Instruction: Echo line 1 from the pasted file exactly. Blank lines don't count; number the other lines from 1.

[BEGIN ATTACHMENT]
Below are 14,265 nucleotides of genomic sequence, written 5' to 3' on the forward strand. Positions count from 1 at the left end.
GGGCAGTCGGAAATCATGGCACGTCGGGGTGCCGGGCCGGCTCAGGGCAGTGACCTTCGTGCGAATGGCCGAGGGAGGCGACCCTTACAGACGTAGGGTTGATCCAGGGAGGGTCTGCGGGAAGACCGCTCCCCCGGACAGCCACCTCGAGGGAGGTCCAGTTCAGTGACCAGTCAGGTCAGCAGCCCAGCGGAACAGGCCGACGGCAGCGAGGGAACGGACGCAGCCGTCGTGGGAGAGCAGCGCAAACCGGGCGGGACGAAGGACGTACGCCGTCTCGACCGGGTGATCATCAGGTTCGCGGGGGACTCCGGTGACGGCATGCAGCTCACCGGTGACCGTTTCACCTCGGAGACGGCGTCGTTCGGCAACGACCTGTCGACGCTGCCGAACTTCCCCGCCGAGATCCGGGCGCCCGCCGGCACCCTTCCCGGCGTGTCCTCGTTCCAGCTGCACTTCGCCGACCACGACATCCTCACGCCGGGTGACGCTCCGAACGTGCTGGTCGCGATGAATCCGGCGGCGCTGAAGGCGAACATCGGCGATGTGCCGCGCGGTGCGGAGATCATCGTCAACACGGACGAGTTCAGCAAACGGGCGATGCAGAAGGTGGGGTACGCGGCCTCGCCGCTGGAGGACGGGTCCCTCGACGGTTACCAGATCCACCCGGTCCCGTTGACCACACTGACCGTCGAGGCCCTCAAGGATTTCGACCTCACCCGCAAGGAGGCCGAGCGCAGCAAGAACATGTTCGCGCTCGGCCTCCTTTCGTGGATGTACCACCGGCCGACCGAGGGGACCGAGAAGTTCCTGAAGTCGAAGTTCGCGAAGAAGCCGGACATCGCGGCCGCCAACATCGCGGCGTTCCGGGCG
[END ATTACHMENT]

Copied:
Below are 14,265 nucleotides of genomic sequence, written 5' to 3' on the forward strand. Positions count from 1 at the left end.